Whitlock Seabrook Wilson Homestead – The Spy House

July 4th, 2009 - Category: Real Haunted Places

Most Haunted Place in America: The Whitlock Seabrook Wilson Homestead

The Whitlock Seabrook Wilson Homestead, known also as “The Spy House” was built as a one room cabin in Port Monmouth, New Jersey in 1648. Through the following years there would be quite a bit of remodeling and adding on and by 1703 it was completed and this would be the house that Seabrook’s mother lived in until her death, and has remained in the family for over 250 years.

During the revolutionary war, the British believed the Whitlock Seabrook Wilson Homestead was being used as a “spy house” to watch British ships pull into port and then attack while they were empty. After many attempts to destroy the homestead by the British they finally realized that this was not the house that was being used for spies but instead the Gerrett’s Hill was where the spying was coming from.

There were also said to be pirates that used the underground tunnels to transport their treasure or prisoners back and forth from their hideouts to their ships. And there are those who say that they can still hear those same pirates rattling chains and clunking around in those tunnels, making a heck of a noise for the living.

A reverend who while alive would practice satanic and deranged occult rituals is noted to still hang around “the spy house” you can feel a ’unwelcome presence’ while he is visiting the house from the after life.

There is also said to be a ghost of a pirate captain who actually died in the Caribbean, who hid a family in the basement of the house for ransom, and then when the ransom was never received he raped the women and then murdered the entire family.

There is a woman seen coming down the attic stairs to go to what is now known as the “blue room” and the “white room”. She will pass through these rooms and then stops at what appears to be a crib or cradle straightens a blanket and then disappears. There is also a room that houses a sewing machine of that era, and there have been witnesses that the sewing machine will open, and it will start sewing without any living person touching the foot trundle. On the first floor in a front parlor, there is a man seen in a top hat and full beard who will appear and then just as quickly disappear. A woman by the name of Abigail is seen looking out the window waiting for her husband to return from sea. A young boy named Peter is sometimes seen with her, he is presumed to be her child.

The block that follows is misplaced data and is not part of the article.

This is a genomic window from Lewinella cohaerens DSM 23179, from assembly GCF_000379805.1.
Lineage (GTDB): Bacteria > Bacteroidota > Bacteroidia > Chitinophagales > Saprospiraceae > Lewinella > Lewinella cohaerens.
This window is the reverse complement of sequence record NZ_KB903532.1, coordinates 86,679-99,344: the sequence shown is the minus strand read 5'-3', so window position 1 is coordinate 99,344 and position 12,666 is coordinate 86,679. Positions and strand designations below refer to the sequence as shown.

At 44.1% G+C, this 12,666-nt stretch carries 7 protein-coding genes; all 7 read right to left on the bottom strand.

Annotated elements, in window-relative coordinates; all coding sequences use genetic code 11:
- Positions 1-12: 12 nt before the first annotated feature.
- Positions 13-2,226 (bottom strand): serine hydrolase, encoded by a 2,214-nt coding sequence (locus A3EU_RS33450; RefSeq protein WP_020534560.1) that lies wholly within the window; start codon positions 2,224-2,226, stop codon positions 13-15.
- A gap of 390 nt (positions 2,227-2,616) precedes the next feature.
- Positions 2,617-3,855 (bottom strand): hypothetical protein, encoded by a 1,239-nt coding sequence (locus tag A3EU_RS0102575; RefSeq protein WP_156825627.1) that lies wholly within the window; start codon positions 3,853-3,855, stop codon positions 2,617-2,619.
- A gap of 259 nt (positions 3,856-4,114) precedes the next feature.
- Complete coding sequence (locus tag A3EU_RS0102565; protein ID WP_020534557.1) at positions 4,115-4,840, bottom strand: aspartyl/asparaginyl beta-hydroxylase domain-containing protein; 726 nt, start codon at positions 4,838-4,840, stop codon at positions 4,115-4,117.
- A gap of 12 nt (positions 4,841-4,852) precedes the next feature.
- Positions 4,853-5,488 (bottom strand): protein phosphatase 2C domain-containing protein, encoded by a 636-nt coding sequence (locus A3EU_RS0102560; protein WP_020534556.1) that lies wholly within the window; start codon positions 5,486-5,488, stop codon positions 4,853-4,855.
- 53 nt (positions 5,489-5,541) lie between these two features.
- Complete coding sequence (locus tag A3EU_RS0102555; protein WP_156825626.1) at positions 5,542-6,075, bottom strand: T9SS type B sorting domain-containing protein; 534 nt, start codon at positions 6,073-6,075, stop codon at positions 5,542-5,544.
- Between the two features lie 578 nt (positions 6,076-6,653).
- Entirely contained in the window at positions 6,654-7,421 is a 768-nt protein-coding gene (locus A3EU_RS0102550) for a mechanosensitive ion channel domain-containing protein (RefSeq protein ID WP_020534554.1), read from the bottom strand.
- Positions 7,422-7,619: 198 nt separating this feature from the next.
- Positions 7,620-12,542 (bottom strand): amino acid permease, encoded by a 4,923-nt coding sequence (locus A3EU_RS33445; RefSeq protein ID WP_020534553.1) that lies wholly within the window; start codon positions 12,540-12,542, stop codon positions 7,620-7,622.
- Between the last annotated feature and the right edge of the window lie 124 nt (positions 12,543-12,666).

There have been many sightings of ghostly children playing around in the house or running around the grounds. Some of these children hold a connection to the house, but the vast majority does not have any connection what so ever with “Spy House”. This house has had the usual cold spots, the strong scent of pipe tobacco, breezes sweeping through the hallways without any doors or windows open, the feeling of foreboding like there is evil around you or that there is someone that does not want you there.

Because of the people who lived here in a war time era, there are plenty of spirits not mentioned who linger about the house and grounds. I believe that the house is now a museum, and you can tour the place with an employee and see what you can see. With this much paranormal activity is it any wonder why it is one of the most haunted houses in America?

One Response to “Whitlock Seabrook Wilson Homestead – The Spy House”


  1. pat kooyenga
    on Sep 12th, 2013
    @ 10:23 am

    Is the Seabrook Wilson house open for tours. We are a school group interested. Please advise.
    Thank you,
    Pat Kooyenga, group coordinator.

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